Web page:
OK, so the 911’s dynamics are exceptional, but what about performance? Bearing in mind CAR’s tests include two people on board and virtually a full fuel load, our 0-100 km/h time of 4,03 seconds stacks up well against the factory’s claim of 3,9. The standing kilometre was eclipsed in a breathtaking 21,91 seconds at 247,5 km/h, and the 911 Turbo tops out around 309 km/h. Mind-blowing figures for a car that will happily pootle along a scenic drive in sixth gear at little more than tickover revs. Just for the record, from the urban 60 km/h limit to the 120 km/h national limit in third gear takes 3,68 seconds. Close your eyes and count to four…
Aerodynamics help considerably in achieving such figures. The rear of the car is 22 mm wider than before, but with careful attention to the design of the underfloor, and the adoption of a newly-contoured two-plane rear wing – which rises at 120 km/h and retracts at 60 – the Turbo’s drag factor is an impressive 0,31 Cd. As a matter of interest, 4 000 litres of air per second is forced through all the radiators at 300 km/h, with the side ducts channeling 1 200 litres into the intake system…
As for home comforts, the two rear seats will accommodate small people for a short while, but they will be of more use as a luggage area (the backrests can be folded down), albeit with nothing to either restrain or conceal whatever is placed upon them. The front seats have electric adjustment, the driver’s with threeposition memory – one of which is the default position when the key is inserted – and even our 1,9-metre tester easily managed to get comfortable behind the adjustable wheel. There is space to stretch the left leg, but no actual rest.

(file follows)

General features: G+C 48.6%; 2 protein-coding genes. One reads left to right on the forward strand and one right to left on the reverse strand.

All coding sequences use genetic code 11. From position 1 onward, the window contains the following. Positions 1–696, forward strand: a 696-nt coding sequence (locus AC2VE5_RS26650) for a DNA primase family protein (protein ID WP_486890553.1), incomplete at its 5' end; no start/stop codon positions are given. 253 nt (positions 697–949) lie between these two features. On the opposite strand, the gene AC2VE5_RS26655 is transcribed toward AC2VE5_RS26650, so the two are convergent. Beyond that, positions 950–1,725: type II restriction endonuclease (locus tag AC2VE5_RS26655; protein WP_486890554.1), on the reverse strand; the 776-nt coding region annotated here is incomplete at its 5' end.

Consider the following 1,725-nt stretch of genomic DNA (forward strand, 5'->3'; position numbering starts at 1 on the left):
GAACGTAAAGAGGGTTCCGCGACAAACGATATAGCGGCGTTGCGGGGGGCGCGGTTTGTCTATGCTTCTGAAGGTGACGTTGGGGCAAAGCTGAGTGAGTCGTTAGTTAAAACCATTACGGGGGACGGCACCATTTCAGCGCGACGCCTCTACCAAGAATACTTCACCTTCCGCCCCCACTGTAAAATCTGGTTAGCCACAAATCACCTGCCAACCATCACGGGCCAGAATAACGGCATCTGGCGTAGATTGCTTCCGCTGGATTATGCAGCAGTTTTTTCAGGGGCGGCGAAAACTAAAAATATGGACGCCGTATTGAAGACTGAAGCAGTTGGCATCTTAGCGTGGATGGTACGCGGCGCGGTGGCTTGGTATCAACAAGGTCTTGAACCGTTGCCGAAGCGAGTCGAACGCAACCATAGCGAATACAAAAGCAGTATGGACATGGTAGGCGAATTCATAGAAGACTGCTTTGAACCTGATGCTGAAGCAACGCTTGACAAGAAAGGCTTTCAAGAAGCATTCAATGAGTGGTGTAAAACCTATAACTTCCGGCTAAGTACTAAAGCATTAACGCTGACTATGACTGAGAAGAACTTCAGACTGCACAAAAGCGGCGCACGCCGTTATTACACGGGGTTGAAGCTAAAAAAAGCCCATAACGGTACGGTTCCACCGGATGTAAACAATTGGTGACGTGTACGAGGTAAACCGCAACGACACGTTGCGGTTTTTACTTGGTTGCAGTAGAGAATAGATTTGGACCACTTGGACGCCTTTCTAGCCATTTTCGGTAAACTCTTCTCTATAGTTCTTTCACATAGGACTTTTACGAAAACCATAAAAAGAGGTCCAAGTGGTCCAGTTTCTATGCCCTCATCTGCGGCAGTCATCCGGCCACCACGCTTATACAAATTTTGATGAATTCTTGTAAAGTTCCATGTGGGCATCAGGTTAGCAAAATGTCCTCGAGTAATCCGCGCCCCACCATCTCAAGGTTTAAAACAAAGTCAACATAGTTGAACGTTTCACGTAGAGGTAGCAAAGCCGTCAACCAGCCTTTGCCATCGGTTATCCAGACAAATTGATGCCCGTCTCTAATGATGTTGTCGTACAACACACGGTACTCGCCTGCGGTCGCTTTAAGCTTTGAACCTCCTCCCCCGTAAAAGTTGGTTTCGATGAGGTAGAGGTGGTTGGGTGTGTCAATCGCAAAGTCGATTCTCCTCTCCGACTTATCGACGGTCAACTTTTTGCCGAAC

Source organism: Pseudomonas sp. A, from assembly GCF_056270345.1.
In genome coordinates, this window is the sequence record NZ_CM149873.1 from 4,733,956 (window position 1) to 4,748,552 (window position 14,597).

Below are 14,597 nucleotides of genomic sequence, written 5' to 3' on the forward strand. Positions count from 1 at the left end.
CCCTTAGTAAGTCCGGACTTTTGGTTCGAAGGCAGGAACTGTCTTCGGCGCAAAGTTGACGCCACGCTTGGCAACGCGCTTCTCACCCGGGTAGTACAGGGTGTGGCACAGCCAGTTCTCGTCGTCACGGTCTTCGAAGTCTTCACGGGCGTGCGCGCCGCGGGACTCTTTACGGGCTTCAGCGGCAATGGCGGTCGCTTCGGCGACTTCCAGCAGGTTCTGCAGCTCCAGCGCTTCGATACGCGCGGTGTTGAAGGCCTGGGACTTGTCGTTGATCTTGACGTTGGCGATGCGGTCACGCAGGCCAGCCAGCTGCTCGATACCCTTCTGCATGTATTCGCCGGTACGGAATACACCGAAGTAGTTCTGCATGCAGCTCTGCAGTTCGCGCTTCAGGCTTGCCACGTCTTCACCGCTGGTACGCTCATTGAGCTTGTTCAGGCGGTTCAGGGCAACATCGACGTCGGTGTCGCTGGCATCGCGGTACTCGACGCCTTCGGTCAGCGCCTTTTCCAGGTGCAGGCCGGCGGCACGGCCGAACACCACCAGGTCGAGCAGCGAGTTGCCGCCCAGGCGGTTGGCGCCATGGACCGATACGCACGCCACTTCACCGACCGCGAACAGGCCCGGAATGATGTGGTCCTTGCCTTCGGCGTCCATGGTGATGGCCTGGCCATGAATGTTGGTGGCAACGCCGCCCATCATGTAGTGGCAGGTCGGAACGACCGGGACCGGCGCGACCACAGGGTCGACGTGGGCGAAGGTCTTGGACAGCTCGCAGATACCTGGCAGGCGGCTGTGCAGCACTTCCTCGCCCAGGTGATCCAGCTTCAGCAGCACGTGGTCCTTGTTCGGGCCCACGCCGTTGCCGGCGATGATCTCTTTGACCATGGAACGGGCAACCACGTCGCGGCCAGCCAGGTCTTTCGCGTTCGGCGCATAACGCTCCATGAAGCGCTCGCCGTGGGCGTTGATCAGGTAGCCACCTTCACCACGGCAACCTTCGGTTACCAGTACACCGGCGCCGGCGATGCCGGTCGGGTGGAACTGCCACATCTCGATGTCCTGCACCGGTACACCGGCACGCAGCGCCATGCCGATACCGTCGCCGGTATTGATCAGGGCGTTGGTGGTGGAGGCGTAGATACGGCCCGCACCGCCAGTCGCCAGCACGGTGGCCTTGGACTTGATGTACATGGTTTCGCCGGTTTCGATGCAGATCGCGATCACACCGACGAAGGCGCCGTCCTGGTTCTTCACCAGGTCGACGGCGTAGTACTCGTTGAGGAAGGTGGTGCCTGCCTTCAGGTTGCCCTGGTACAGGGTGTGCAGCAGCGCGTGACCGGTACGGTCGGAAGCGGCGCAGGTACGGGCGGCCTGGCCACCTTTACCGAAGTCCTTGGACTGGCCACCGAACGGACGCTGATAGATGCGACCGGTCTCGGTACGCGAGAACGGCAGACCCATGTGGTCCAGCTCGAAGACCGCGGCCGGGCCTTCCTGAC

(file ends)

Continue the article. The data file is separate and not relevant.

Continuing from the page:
A chronometer sits atop the facia for the benefit of owners who like to hone their race-track skills. Climate control is standard, and a new, 13-speaker Bose sound system offers in-car entertainment should you want a change from the engine’s mellifluous soundtrack, but the CD changer in the front boot steals some valuable luggage space. The interior mirror is selfdimming, and the test car came with rear park distance control, but the “seeing eyes” would be more useful for the protruded front.
Will the evolution of the 911 ever stop? The Turbo is an awesome machine. Period. Porsche’s “hewn from solid” build integrity and appliance- like reliability, combined with shattering performance and flawless dynamics, make this one amazing machine that somehow manages to get better with every incarnation. An engineering tour de force like no other. Wunderbar!
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Manual Porsche 911 targa 4S for sale by BMW SMG UMHLANGA in South Africa.